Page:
London, United Kingdom Posted 2 months ago
Food Tips During Quarantine
Note: This guidance is aimed at individuals and families in contexts where self-quarantine and isolation have been recommended or required.
As countries are taking stronger measures to contain the spread of COVID-19, self-quarantine and the temporary closing of businesses may affect normal food-related practices. Healthy individuals, as well as those showing acute respiratory disease symptoms, are being requested to stay at home. In some countries, restaurants and take-away offers are being limited and some fresh items are becoming less available.
Good nutrition is crucial for health, particularly in times when the immune system might need to fight back. Limited access to fresh foods may compromise opportunities to continue eating a healthy and varied diet. It can also potentially lead to an increased consumption of highly processed foods, which tend to be high in fats, sugars and salt. Nonetheless, even with few and limited ingredients, one can continue eating a diet that supports good health.
For optimal health, it is also important to remain physically active. To support healthy individuals in staying physically active while at home, WHO/Europe has developed specific guidance for periods of quarantine, including tips and examples of home-based exercises.
In order to support individuals in eating healthy during self-quarantine and isolation, WHO/Europe has prepared a set of general tips, a list of "best food buys" and a few examples of recipes for inspiration.
Make a plan - take only what you need
Multiple cases of over-purchasing have been observed throughout the WHO European Region. Panic buying behaviour may have negative consequences, such as an increase in food prices, overconsumption of food and an unequal distribution of products. It is therefore important to consider your own needs, as well as those of others. Assess what you already have at home and plan your intake. You might feel the need to purchase large amounts of foods, but make sure to consider and utilize what is already in your pantry, as well as foods with shorter shelf life. This way you can avoid food waste and allow others to access the food they need.
Be strategic about the use of ingredients - prioritize fresh products
Use fresh ingredients and those that have a shorter shelf life first. If fresh products, especially fruits, vegetables and reduced-fat dairy products continue to be available, prioritize these over non-perishables. Frozen fruits and vegetables can also conveniently be used over longer periods of time and often have a similar nutrient profile to fresh foods. To avoid food waste, you may consider freezing any leftovers for another meal.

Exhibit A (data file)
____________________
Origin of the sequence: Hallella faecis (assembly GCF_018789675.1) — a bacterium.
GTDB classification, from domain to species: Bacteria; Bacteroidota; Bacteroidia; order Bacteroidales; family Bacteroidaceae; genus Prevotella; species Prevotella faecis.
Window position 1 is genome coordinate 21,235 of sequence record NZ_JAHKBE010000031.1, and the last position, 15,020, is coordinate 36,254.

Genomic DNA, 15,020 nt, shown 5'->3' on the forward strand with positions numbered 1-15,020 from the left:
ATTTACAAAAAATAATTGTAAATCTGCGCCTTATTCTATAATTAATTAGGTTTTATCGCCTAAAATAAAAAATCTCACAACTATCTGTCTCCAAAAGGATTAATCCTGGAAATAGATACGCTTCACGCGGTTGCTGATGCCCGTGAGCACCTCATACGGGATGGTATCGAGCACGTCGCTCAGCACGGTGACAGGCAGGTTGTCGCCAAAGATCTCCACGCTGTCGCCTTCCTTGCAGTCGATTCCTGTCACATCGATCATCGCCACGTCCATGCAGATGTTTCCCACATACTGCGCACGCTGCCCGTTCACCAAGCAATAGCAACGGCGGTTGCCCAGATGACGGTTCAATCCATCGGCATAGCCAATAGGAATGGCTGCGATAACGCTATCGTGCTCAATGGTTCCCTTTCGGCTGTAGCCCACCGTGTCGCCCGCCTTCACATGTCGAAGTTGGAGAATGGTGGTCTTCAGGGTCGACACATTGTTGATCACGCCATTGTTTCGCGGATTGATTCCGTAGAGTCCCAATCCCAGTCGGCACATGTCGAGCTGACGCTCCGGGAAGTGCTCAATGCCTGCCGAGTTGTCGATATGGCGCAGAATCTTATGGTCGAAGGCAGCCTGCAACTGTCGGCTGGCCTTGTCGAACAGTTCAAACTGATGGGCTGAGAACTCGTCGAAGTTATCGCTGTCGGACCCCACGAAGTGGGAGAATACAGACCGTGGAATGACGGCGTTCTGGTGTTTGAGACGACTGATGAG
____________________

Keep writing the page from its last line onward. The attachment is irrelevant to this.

Prepare home-cooked meals
During regular daily life, many individuals often do not have the time to prepare home-cooked meals. Spending longer periods of time at home may now offer the possibility to make those recipes you previously did not have time to make. Many healthy and delicious recipes can be found online. Take advantage of the wealth of freely available information, and experiment with the ingredients you can access, but remember to keep in mind the principles for healthy eating offered in this guidance. Some examples of healthy recipes with accessible ingredients may also be found below.
Take advantage of food delivery options
Although home-cooked meals should be prioritized, some cities and countries have rather advanced delivery systems for ingredients and ready meals, and many businesses are now starting to offer this service. Some solutions include “contact-less” options, where no human interaction is required, thus supporting self-quarantine and isolation measures. These should be prioritized, particularly from reliable businesses following strict food hygiene requirements. For food delivery and transportation, it is important to keep food at safe temperatures (below 5 °C or above 60 °C). Keeping in mind that these services might be overwhelmed, you might want to consider exploring what is available in your area.
Be aware of portion sizes
It can be difficult to get portion sizes right, especially when cooking from scratch. Being at home for extended periods, especially without company or with limited activities can also lead to overeating. Seek guidance through your national food-based dietary guidelines on what constitutes healthy portions for adults and be mindful that young children will need smaller portions.
Follow safe food handling practices
Food safety is a prerequisite for food security and a healthy diet. Only safe food is healthy food. When preparing food for yourself and others, it is important to follow good food hygiene practices to avoid food contamination and foodborne diseases. The key principles of good food hygiene include:
- keep your hands, kitchen and utensils clean
- separate raw and cooked food, especially raw meat and fresh produce
- cook your food thoroughly
- keep your food at safe temperatures, either below 5 °C or above 60 °C; and
- use safe water and raw material.
By following these five key recommendations for safer food, you can prevent many common foodborne diseases.
Limit your salt intake
The availability of fresh foods may decrease and it may therefore become necessary to rely more on canned, frozen or processed foods. Many of these foods contain high levels of salt. WHO recommends consuming less than 5 g of salt per day. In order to achieve this, prioritize foods with reduced or no added salt. You may also consider rinsing canned foods such as vegetables and beans, to remove some of the excess sodium. Be aware that pickled foods often contain high levels of sodium too. In many countries, 50–75% of the salt intake comes from the foods we eat, rather than what we add ourselves. Given that you might be consuming enough salt already, avoid adding extra salt when cooking and to your meals at the table. Experiment with fresh or dried herbs and spices for added flavour instead.
Limit your sugar intake
WHO recommends that ideally less than 5% of total energy intake for adults should come from free sugars (about 6 teaspoons). If you crave something sweet, fresh fruit should always be the priority. Frozen fruits, canned fruits in juice rather than syrup, and dried fruits with no added sugar are also good options. When other dessert options are chosen, ensure that they are low in sugar and consume small portions. Watch out for low fat options, as these are often high in added sugars. Limit the amount of sugar or honey added to foods and avoid sweetening your beverages.